A key advantage of the moving assembly line is that it allows faster assembly with less labor than having workers carry parts to a single and central workstation. It also takes advantage of compartmentalized work through the division of labor within the workforce. Ford Motor was able to produce larger outputs using this manufacturing process inexpensively.
Note that several small automakers emerged in the U.S. between 1890 and 1910. Ford Motor competed with these manufacturers. However, through the implementation of the assembly line in its manufacturing process, the company was able to outcompete other automakers. The process became a valuable factor of production.
Ford Motor introduced the Model T in 1908. This was a remarkable vehicle. It was simple and light but durable enough to drive on primitive roads. The moving assembly line made this vehicle more popular. Because the novel manufacturing process allowed cost-effective and time-efficient mass production, the company lowered the unit price of Model T and made it affordable for the average consumer.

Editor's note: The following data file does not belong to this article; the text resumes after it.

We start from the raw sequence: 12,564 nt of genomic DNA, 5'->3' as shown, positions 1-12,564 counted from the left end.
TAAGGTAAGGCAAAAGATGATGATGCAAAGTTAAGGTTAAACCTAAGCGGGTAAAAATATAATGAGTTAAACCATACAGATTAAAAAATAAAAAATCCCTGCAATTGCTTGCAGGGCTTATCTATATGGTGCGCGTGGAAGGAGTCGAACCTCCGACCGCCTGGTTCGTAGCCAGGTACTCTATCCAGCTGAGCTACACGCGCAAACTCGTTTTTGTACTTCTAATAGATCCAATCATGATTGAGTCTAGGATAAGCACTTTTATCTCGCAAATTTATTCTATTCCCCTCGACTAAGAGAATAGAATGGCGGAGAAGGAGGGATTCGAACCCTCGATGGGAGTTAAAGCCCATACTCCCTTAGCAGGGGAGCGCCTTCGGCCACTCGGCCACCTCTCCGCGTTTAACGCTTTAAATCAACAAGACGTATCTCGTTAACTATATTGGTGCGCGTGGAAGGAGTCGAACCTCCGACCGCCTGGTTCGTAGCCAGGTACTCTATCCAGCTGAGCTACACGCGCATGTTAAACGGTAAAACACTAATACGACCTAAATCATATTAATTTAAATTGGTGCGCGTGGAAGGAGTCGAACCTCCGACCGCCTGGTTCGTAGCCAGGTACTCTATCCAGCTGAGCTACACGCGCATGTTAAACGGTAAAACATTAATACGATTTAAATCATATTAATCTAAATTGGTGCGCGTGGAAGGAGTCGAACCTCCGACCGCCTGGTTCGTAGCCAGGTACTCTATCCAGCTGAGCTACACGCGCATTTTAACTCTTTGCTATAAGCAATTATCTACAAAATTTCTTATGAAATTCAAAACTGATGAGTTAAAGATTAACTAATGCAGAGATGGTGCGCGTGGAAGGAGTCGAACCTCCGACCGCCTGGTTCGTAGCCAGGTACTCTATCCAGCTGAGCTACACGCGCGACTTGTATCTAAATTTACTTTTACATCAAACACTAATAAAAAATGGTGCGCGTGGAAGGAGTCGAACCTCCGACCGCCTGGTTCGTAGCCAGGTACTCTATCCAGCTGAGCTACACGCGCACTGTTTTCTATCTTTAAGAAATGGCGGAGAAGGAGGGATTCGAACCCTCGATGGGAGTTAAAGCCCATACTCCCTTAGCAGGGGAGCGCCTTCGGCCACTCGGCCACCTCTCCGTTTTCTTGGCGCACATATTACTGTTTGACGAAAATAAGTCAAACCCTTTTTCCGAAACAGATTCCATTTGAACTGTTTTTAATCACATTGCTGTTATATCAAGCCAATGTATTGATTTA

Fordism: The Socioeconomic Contributions of Henry Ford in the United States
The moving assembly line immediately became a manufacturing norm around the world. During the 20th century, manufacturers from different industries and sectors were able to lower their operations cost while maintaining desired production levels. It also standardized mass production.
In the United States, this manufacturing process improved the profitability of manufacturers, thus allowing them to expand their operation, hire more workers, raise salaries, and lower the price of goods. The greater impact was economic growth driven by industrialization.